A landmark in Danish Fertility history

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This is a very special year in Danish fertility. 2017 marks the 10th anniversary of the legislation that created equality to all Danish women in need of fertility treatment.

On January 1st 2007 the Danish government finally voted to provide equal rights for those in need of fertility treatment in Denmark; heterosexual couples as well as single women and lesbians. Prior to that, it was only possible for heterosexual couples to receive fertility treatments with public aid. This year we celebrate the 10-year anniversary of the amendment that changed the Danish legislation


The 2007 legislation is not only a landmark for some people. It has contributed to a growth in birth rates in Denmark. After years and years with a significant decline in births, it became obvious that in order to turn things around, a change was necessary.

​Doctor Søren Ziebe, medical director at the fertility clinic at Denmark’s largest hospital Rigshospitalet in Copenhagen said in an article in January:

We need to help each other in order to get the children, we want.” He also adds in connection with the larger number of single women seeking help: “…it is now or never for them. If they don’t start having children, their going to live a life without children. It is important to help them with this…we know, that it is definitely their plan B to come to us. They would certainly prefer to have children with a man, but unfortunately that was not an option.
Source: dr.dk

The progressive and innovative midwife
One of the women who were greatly affected about the inequality in fertility treatment, was the founder of the fertility clinic Stork Klinik, Nina Stork. In fact, 2017 also marks the 17th anniversary of the opening of Stork Klinik in Copenhagen. This is no ordinary anniversary: Stork Klinik was a pioneer in equal-right fertility treatment in Denmark.

Actually, the change of law in 2007 started in the opposite direction back in 1997, when the Danish Parliament decided that only heterosexual women, who were married or in long-term relationships, should receive medical treatment for infertility by a doctor. This even shut down ongoing treatments of single women or lesbian couples.

Danish midwife Nina Stork and her wife Inger were undergoing fertility treatment, and Inger actually achieved pregnancy, but unfortunately and sadly had a miscarriage. As the couple were now one of many left with no alternatives to inseminations by a doctor, Nina decided to start a non-government founded fertility clinic.

​Coincidentally, the 1997 law left room for midwifes to perform inseminations, and so Nina Stork was able to open Stork Klinik in 1999.

During the years after the opening of Stork Klinik, several politicians tried to close the gap in the legislation in order to prohibit the treatment of homosexuals.
​Nina Stork participated, together with LGBT groups, in often heated debates and finally the law was changed in 2007: The rights for all women to have the same options no matter their sexual orientation or marital status.
Source: dr.dk

Where to go from here?
Today, Stork Klinik is one of the largest fertility clinics in Denmark, where women from all parts of the world come to fulfill their dream of children, but the fact is that Denmark is a pioneer when it comes to fertility treatment. In this small country, more than 15 clinics assist in making people’s dreams of babies come true.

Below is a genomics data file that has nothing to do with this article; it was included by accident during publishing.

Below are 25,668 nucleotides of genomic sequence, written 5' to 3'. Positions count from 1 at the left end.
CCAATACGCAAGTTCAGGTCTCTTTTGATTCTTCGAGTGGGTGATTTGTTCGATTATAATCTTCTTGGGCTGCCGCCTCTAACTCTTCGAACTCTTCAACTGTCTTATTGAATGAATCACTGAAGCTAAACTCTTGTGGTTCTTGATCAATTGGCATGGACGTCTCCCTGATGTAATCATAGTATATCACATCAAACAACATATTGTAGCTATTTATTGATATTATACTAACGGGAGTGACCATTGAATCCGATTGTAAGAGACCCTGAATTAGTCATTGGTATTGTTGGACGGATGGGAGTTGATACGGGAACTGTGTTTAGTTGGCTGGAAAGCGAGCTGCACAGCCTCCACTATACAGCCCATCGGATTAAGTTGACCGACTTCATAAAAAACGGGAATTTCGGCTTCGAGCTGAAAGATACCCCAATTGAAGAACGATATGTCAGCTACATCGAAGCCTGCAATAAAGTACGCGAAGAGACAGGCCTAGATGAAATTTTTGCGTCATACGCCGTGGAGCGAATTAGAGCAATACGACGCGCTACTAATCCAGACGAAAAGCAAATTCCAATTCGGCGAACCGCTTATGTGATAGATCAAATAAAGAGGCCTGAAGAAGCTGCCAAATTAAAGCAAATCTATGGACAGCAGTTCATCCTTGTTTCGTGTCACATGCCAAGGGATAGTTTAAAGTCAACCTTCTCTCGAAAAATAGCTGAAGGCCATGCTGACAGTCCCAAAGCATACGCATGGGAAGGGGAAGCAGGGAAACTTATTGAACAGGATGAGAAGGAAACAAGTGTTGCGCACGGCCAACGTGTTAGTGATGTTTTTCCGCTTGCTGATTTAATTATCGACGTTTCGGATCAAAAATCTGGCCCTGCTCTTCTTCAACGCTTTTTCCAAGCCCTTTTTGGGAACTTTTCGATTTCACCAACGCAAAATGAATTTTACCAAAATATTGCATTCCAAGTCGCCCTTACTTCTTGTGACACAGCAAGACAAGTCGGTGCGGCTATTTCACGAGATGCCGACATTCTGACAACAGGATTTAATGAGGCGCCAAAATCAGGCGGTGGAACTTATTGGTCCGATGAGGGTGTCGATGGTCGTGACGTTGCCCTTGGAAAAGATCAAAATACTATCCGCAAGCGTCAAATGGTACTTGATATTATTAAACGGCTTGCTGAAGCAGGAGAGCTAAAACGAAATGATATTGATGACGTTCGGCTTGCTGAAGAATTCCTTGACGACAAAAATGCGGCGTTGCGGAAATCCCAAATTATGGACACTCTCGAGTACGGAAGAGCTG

If you need any assistance in finding a clinic in Denmark or any other country, please don’t hesitate to contact us.

//posted by Stinne, Client Service Manager at European Sperm Bank

Should you tell your children about their origin?

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The short answer? Yes! At European Sperm Bank our motto is “We give life to your choice”. That choice is a child: A child, we hope will grow up and have a beautiful life. 
 
We are aware that sperm banks around the world vary in their way of handling the donors, mothers and the children. We think a lot about the future, and to us it is highly important that we treat people right and with respect. For us, a part of that respect is not to keep anyone in the dark.

Children born with the help of a sperm donor might experience some difficult issues growing up, just like any other child. We discuss many of these challenges in our other posts on donor children, but right here are a few good reasons why you should tell your child about his or her origin:

  • It puts honesty at the heart of family relationships.
  • It allows donor children to learn about aspects of their history, integrate the knowledge as they grow up and accept their story without shock or distress.
  • It allows donor conceived people to make choices about their lives.
  • It means that significant differences between a child and parent (in looks, talents etc.) can be easily explained.  It also removes suspicion about for example whether the child could be adopted.
  • It means that a true medical history (or lack thereof) can be given to doctors, making diagnosis and treatment of medical conditions more accurate. It also removes anxiety about the inheritance of disorders from the non-genetic parent.
  • It does not mean that donor children will reject their non-genetic parent.

Choosing a donor from a sperm bank that provides you with extended information about the donor, e.g. personality, life goals and interests, may also make it easier to answer some of the question that your child may have.
  
//posted by Stinne, Client Service Manager at European Sperm Bank